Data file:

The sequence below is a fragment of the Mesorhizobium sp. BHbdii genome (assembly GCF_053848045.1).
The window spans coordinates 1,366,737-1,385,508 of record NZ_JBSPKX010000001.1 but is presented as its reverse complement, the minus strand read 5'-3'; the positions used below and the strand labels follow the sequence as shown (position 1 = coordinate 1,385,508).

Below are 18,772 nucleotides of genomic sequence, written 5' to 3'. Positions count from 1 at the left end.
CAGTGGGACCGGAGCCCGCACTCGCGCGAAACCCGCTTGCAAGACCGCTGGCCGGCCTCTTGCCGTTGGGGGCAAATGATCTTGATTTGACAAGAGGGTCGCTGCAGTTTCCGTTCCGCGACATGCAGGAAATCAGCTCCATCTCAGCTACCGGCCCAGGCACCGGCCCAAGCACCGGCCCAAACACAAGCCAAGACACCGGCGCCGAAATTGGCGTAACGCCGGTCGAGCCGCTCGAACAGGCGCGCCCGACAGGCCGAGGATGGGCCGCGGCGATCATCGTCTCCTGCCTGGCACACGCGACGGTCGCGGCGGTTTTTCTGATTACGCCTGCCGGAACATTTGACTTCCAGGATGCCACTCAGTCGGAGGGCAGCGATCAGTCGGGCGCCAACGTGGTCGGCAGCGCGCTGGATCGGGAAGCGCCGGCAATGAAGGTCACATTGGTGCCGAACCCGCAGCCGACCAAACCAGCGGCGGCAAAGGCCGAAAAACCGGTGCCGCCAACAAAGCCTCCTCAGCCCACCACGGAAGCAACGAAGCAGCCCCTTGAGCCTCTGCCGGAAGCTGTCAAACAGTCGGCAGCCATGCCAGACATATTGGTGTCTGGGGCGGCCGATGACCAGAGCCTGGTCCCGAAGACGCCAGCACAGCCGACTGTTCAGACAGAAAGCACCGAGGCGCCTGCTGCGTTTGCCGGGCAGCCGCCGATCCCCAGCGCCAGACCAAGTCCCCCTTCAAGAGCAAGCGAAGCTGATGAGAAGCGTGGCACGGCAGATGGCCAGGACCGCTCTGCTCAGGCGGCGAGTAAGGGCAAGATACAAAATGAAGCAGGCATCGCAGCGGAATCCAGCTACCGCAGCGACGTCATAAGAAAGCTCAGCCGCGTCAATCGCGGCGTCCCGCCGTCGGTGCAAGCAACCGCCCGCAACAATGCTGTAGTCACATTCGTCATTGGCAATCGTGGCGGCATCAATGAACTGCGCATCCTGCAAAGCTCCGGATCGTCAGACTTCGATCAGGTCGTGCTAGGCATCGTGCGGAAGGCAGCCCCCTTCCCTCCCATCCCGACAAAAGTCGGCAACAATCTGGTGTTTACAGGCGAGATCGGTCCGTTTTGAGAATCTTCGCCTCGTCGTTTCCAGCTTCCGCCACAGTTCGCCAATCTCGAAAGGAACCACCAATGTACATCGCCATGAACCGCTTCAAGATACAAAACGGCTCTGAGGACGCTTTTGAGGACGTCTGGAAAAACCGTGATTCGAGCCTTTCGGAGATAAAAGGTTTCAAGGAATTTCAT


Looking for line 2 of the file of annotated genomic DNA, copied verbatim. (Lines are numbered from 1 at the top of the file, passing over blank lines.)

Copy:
The window spans coordinates 1,366,737-1,385,508 of record NZ_JBSPKX010000001.1 but is presented as its reverse complement, the minus strand read 5'-3'; the positions used below and the strand labels follow the sequence as shown (position 1 = coordinate 1,385,508).